I was placed in an ambulance at the very head of the procession; and thus with gratifying 'ECLAT I was marched into Paris, the most conspicuous figure in that great spectacle, and deposited at the hospital.

The cross of the Legion of Honor has been conferred upon me. However, few escape that distinction.

Such is the true version of the most memorable private conflict of the age.

I have no complaints to make against any one. I acted for myself, and I can stand the consequences.

Without boasting, I think I may say I am not afraid to stand before a modern French duelist, but as long as I keep in my right mind I will never consent to stand behind one again.

CHAPTER IX [What the Beautiful Maiden Said]

One day we took the train and went down to Mannheim to see "King Lear" played in German. It was a mistake. We sat in our seats three whole hours and never understood anything but the thunder and lightning; and even that was reversed to suit German ideas, for the thunder came first and the lightning followed after.

The behavior of the audience was perfect. There were no rustlings, or whisperings, or other little disturbances; each act was listened to in silence, and the applauding was done after the curtain was down. The doors opened at half past four, the play began promptly at half past five, and within two minutes afterward all who were coming were in their seats, and quiet reigned. A German gentleman in the train had said that a Shakespearian play was an appreciated treat in Germany and that we should find the house filled. It was true; all the six tiers were filled, and remained so to the end--which suggested that it is not only balcony people who like Shakespeare in Germany, but those of the pit and gallery, too.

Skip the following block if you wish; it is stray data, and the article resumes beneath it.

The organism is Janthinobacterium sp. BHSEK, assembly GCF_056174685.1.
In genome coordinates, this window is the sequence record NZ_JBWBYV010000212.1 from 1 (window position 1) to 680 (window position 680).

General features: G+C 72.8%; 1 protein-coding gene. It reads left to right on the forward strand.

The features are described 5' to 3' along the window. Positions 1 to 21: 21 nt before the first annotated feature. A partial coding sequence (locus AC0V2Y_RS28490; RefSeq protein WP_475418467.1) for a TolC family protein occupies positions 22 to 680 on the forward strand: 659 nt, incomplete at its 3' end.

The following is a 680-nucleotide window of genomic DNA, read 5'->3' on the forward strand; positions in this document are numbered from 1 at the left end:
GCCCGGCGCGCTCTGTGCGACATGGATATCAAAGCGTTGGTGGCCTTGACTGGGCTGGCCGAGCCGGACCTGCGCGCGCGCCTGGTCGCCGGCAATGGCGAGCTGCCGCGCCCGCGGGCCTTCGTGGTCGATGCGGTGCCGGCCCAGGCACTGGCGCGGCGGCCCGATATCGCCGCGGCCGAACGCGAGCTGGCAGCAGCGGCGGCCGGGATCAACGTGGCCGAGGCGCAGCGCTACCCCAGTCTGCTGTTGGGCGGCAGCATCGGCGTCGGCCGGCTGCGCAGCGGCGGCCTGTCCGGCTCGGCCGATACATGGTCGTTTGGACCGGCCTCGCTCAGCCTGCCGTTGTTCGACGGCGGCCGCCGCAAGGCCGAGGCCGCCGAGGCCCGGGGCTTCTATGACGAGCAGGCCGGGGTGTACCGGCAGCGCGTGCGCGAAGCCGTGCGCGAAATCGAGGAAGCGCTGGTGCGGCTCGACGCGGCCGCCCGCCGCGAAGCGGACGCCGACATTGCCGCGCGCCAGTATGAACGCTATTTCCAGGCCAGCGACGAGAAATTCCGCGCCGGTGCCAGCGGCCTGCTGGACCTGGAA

Another time, we went to Mannheim and attended a shivaree-- otherwise an opera--the one called "Lohengrin." The banging and slamming and booming and crashing were something beyond belief. The racking and pitiless pain of it remains stored up in my memory alongside the memory of the time that I had my teeth fixed. There were circumstances which made it necessary for me to stay through the hour hours to the end, and I stayed; but the recollection of that long, dragging, relentless season of suffering is indestructible. To have to endure it in silence, and sitting still, made it all the harder. I was in a railed compartment with eight or ten strangers, of the two sexes, and this compelled repression; yet at times the pain was so exquisite that I could hardly keep the tears back. At those times, as the howlings and wailings and shrieking of the singers, and the ragings and roarings and explosions of the vast orchestra rose higher and higher, and wilder and wilder, and fiercer and fiercer, I could have cried if I had been alone. Those strangers would not have been surprised to see a man do such a thing who was being gradually skinned, but they would have marveled at it here, and made remarks about it no doubt, whereas there was nothing in the present case which was an advantage over being skinned. There was a wait of half an hour at the end of the first act, and I could not trust myself to do it, for I felt that I should desert to stay out. There was another wait of half an hour toward nine o'clock, but I had gone through so much by that time that I had no spirit left, and so had no desire but to be let alone.

I do not wish to suggest that the rest of the people there were like me, for, indeed, they were not. Whether it was that they naturally liked that noise, or whether it was that they had learned to like it by getting used to it, I did not at the time know; but they did like--this was plain enough. While it was going on they sat and looked as rapt and grateful as cats do when one strokes their backs; and whenever the curtain fell they rose to their feet, in one solid mighty multitude, and the air was snowed thick with waving handkerchiefs, and hurricanes of applause swept the place. This was not comprehensible to me. Of course, there were many people there who were not under compulsion to stay; yet the tiers were as full at the close as they had been at the beginning.

A Tramp Abroad Page 23

Mark Twain

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